Home / Machinery / Used Equipment / Auctions / Selling used equipment can bring a price bump

Selling used equipment can bring a price bump

GREG PETERSON 12/15/2010 @ 11:57am Greg Peterson writes "Machinery Pete" column for Successful Farming magazine and appears on the Machinery Show on RFD-TV, talking about trends in the used equipment market

Perception is reality. This may be true nowhere more so than in the used farm equipment market.

Recently I exchanged e-mails with a Machinerypete.com subscriber from eastern Iowa. He mentioned he just made a two-for-one trade with his local dealer.

In on trade went his absolutely pristine 2004 John Deere 2700 mulch ripper and a similarly sparkling 6-year-old Brent 572 grain cart. In turn, he upgraded his grain cart to a Brent 678.

The Deere 2700 had only 1,300 acres of use. Both the 2700 and the Brent 572 grain cart were always shedded. I’ve said it before and I’ll say it again: There’s tremendous value in taking great care of your used equipment.

My subscriber friend relayed to me how having access to my current auction sale price data made the equipment trade an easy process. That made my day, but what really struck me about the subscriber’s e-mail was what he said next.

“I just love it,” he wrote, “when my dealer wants me to hold the trade-in at my farm shop until he sells it. He says it’s easier to sell equipment right off my floor than off his lot. He brought out a potential buyer for the grain cart the next morning and sold it on the spot.”

That, my friends, is one smart dealer.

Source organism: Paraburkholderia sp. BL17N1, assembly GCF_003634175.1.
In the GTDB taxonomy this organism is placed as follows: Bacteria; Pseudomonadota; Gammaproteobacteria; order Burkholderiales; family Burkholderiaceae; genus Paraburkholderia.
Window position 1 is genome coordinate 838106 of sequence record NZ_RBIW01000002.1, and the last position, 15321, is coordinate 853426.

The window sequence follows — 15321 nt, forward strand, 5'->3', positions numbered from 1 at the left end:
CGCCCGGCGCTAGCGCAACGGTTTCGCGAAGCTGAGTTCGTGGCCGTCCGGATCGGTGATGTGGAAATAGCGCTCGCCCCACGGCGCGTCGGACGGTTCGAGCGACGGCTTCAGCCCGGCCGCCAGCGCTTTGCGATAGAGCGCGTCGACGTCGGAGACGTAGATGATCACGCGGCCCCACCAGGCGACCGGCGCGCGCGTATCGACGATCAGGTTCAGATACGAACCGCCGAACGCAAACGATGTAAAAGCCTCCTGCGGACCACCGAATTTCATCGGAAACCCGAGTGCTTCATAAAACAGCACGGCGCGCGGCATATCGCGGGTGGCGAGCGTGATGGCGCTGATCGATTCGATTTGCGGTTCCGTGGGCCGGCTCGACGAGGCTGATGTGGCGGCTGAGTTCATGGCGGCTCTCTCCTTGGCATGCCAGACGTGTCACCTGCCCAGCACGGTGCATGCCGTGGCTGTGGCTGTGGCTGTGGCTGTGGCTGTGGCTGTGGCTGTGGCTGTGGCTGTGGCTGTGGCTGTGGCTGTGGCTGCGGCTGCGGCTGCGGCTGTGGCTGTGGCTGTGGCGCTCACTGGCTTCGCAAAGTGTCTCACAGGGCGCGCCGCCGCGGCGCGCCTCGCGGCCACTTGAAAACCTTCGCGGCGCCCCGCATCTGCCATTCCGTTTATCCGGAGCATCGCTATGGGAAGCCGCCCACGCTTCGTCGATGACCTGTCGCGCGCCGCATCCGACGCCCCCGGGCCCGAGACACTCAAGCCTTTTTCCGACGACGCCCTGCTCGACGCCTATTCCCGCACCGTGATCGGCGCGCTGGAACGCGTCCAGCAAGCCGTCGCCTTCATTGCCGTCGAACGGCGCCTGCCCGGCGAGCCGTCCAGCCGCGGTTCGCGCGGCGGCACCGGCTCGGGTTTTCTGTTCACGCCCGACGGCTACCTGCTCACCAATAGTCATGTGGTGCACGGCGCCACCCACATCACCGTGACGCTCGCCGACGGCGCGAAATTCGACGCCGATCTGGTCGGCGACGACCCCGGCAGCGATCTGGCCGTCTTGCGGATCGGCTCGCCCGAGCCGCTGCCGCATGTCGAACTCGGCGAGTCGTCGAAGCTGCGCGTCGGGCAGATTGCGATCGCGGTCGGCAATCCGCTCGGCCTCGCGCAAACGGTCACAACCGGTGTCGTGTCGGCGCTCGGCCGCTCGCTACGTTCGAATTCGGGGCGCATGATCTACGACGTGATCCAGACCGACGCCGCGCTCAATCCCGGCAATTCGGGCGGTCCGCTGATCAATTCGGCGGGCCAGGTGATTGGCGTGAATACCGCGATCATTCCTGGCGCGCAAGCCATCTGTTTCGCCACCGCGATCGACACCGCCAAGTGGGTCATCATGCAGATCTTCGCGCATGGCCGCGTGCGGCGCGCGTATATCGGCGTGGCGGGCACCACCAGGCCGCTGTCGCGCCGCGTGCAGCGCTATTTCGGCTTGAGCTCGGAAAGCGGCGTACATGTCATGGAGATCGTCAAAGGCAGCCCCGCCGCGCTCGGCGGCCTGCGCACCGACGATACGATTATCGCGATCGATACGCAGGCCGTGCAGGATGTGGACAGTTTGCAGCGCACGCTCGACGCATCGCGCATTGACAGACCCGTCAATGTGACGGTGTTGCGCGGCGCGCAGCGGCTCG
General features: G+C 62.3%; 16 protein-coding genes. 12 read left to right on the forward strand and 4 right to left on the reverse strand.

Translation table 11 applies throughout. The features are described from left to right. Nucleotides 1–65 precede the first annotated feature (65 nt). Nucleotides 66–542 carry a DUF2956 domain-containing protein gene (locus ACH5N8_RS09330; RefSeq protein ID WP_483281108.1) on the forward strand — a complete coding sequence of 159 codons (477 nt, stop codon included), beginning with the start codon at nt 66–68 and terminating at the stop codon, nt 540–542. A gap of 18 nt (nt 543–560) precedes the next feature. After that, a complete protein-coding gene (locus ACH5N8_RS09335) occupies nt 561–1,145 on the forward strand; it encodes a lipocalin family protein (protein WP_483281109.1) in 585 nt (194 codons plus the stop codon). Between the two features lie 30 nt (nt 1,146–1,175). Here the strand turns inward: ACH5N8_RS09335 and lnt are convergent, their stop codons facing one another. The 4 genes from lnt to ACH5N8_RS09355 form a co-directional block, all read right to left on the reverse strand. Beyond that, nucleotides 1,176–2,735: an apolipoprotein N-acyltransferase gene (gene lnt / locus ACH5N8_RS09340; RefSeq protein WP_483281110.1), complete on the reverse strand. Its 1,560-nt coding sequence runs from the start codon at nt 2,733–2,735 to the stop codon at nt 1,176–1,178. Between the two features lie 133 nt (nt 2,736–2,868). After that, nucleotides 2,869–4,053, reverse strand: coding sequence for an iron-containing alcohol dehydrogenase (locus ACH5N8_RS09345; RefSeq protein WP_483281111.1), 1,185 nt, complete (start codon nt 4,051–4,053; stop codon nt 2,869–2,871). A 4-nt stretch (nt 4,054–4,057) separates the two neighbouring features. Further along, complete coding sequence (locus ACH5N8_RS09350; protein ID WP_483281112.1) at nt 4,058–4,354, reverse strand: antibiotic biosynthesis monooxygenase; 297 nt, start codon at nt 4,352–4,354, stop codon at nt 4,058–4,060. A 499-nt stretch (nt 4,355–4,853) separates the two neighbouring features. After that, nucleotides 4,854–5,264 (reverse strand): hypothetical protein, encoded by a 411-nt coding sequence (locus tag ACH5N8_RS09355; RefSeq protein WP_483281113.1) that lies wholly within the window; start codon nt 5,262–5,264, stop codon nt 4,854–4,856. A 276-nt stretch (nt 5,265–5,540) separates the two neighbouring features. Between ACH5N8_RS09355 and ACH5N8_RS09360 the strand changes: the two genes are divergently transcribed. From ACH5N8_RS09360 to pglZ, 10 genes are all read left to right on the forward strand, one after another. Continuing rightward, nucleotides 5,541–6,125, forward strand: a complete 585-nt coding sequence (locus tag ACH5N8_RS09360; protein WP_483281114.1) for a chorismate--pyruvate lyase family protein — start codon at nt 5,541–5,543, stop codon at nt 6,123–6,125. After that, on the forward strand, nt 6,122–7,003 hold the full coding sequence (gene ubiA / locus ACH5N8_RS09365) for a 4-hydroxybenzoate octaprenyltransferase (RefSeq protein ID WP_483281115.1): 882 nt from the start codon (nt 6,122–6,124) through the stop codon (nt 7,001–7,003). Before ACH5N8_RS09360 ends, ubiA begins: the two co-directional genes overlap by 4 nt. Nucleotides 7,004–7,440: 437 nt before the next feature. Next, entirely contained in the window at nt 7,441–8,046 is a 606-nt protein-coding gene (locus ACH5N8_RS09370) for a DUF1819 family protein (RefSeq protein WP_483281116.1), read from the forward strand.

A few days later I was visiting with a longtime implement dealer. He echoed the wisdom of this strategy. His salesman was bringing a customer out to look at a tractor (valued at $90,000) the dealer had just taken in on trade. The tractor was still at the former owner’s farm, which was beyond pristine. This first guy who came out to look at the tractor bought it for $90,000.

The buyer later told the dealer he made up his mind halfway up the seller’s driveway.

I’ve seen this same phenomenon at work in my 21 years compiling auction sale price data.

Take those retirement or estate auctions where the farmyard and shop are in immaculate condition and detailed historical equipment care records are readily available. How do items usually sell on those auctions? Sky high. The trust factor and comfort level of bidders is as high as it gets.

CancelPost Comment
MORE FROM GREG PETERSON more +

Covering a New York auction Monday By: 06/21/2013 @ 2:02pm Adirondack Mountains here I come.I’m heading to the far northeast corner of New York state, near…

Something old, something new... By: 05/31/2013 @ 8:56am Nope, I’m not thinking of the old wedding axiom we’ve all heard. I’ll leave the " . . …

Case IH 8920 tractors skyrocket in value By: 05/23/2013 @ 3:21pm The numbers are shocking.The 155-hp. Case IH 8920 two-wheel-drive tractors, now 15-plus years old…

MEDIA CENTERmore +
This container should display a .swf file. If not, you may need to upgrade your Flash player.
Pre-Harvest Checklist